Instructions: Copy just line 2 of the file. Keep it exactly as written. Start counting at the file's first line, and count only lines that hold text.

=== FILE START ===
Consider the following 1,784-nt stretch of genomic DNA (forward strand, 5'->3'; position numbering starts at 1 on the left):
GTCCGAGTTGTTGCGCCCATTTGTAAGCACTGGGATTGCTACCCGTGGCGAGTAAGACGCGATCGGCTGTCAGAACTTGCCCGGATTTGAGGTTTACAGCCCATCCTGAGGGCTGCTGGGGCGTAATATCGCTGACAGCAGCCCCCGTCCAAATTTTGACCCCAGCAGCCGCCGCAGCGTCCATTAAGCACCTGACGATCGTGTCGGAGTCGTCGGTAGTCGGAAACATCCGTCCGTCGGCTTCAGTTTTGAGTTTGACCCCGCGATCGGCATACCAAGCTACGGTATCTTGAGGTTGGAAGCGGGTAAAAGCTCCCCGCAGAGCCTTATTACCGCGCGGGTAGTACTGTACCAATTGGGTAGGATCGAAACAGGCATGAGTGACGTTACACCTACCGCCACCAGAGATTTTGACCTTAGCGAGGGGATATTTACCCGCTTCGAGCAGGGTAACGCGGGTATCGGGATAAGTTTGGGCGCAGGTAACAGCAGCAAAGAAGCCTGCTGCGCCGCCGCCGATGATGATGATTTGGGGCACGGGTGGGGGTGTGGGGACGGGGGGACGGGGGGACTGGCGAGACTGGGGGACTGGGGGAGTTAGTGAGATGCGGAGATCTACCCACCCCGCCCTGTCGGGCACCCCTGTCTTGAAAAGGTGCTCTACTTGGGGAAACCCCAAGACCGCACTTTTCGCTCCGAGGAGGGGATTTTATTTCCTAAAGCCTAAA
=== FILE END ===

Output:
GTCCGAGTTGTTGCGCCCATTTGTAAGCACTGGGATTGCTACCCGTGGCGAGTAAGACGCGATCGGCTGTCAGAACTTGCCCGGATTTGAGGTTTACAGCCCATCCTGAGGGCTGCTGGGGCGTAATATCGCTGACAGCAGCCCCCGTCCAAATTTTGACCCCAGCAGCCGCCGCAGCGTCCATTAAGCACCTGACGATCGTGTCGGAGTCGTCGGTAGTCGGAAACATCCGTCCGTCGGCTTCAGTTTTGAGTTTGACCCCGCGATCGGCATACCAAGCTACGGTATCTTGAGGTTGGAAGCGGGTAAAAGCTCCCCGCAGAGCCTTATTACCGCGCGGGTAGTACTGTACCAATTGGGTAGGATCGAAACAGGCATGAGTGACGTTACACCTACCGCCACCAGAGATTTTGACCTTAGCGAGGGGATATTTACCCGCTTCGAGCAGGGTAACGCGGGTATCGGGATAAGTTTGGGCGCAGGTAACAGCAGCAAAGAAGCCTGCTGCGCCGCCGCCGATGATGATGATTTGGGGCACGGGTGGGGGTGTGGGGACGGGGGGACGGGGGGACTGGCGAGACTGGGGGACTGGGGGAGTTAGTGAGATGCGGAGATCTACCCACCCCGCCCTGTCGGGCACCCCTGTCTTGAAAAGGTGCTCTACTTGGGGAAACCCCAAGACCGCACTTTTCGCTCCGAGGAGGGGATTTTATTTCCTAAAGCCTAAA